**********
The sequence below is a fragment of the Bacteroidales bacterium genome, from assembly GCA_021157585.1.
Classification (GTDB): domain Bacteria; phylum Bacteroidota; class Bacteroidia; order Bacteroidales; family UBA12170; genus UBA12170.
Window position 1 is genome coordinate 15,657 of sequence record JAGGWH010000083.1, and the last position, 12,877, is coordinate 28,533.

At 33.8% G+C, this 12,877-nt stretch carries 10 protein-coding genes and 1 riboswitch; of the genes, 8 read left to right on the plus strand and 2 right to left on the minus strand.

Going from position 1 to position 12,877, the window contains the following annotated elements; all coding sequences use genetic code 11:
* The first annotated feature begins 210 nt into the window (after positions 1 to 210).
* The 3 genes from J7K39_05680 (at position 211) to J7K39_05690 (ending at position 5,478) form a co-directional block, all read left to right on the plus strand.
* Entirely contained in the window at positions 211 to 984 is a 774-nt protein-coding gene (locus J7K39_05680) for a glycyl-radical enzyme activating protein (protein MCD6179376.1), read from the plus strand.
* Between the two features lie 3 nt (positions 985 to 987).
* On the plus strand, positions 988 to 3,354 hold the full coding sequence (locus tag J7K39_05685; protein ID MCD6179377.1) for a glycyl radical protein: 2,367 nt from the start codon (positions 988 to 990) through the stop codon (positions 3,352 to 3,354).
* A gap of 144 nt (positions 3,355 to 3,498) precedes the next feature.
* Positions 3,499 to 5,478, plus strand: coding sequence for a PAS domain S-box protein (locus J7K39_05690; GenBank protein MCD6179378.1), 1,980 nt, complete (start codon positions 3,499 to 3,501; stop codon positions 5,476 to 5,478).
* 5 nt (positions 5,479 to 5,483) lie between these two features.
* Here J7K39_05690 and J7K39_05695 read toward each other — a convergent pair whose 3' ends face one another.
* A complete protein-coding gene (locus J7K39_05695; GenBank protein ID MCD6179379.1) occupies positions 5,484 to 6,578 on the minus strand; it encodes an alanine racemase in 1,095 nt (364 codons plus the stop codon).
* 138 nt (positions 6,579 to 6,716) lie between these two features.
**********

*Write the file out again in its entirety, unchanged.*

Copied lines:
The sequence below is a fragment of the Bacteroidales bacterium genome, from assembly GCA_021157585.1.
Classification (GTDB): domain Bacteria; phylum Bacteroidota; class Bacteroidia; order Bacteroidales; family UBA12170; genus UBA12170.
Window position 1 is genome coordinate 15,657 of sequence record JAGGWH010000083.1, and the last position, 12,877, is coordinate 28,533.

At 33.8% G+C, this 12,877-nt stretch carries 10 protein-coding genes and 1 riboswitch; of the genes, 8 read left to right on the plus strand and 2 right to left on the minus strand.

Going from position 1 to position 12,877, the window contains the following annotated elements; all coding sequences use genetic code 11:
* The first annotated feature begins 210 nt into the window (after positions 1 to 210).
* The 3 genes from J7K39_05680 (at position 211) to J7K39_05690 (ending at position 5,478) form a co-directional block, all read left to right on the plus strand.
* Entirely contained in the window at positions 211 to 984 is a 774-nt protein-coding gene (locus J7K39_05680) for a glycyl-radical enzyme activating protein (protein MCD6179376.1), read from the plus strand.
* Between the two features lie 3 nt (positions 985 to 987).
* On the plus strand, positions 988 to 3,354 hold the full coding sequence (locus tag J7K39_05685; protein ID MCD6179377.1) for a glycyl radical protein: 2,367 nt from the start codon (positions 988 to 990) through the stop codon (positions 3,352 to 3,354).
* A gap of 144 nt (positions 3,355 to 3,498) precedes the next feature.
* Positions 3,499 to 5,478, plus strand: coding sequence for a PAS domain S-box protein (locus J7K39_05690; GenBank protein MCD6179378.1), 1,980 nt, complete (start codon positions 3,499 to 3,501; stop codon positions 5,476 to 5,478).
* 5 nt (positions 5,479 to 5,483) lie between these two features.
* Here J7K39_05690 and J7K39_05695 read toward each other — a convergent pair whose 3' ends face one another.
* A complete protein-coding gene (locus J7K39_05695; GenBank protein ID MCD6179379.1) occupies positions 5,484 to 6,578 on the minus strand; it encodes an alanine racemase in 1,095 nt (364 codons plus the stop codon).
* 138 nt (positions 6,579 to 6,716) lie between these two features.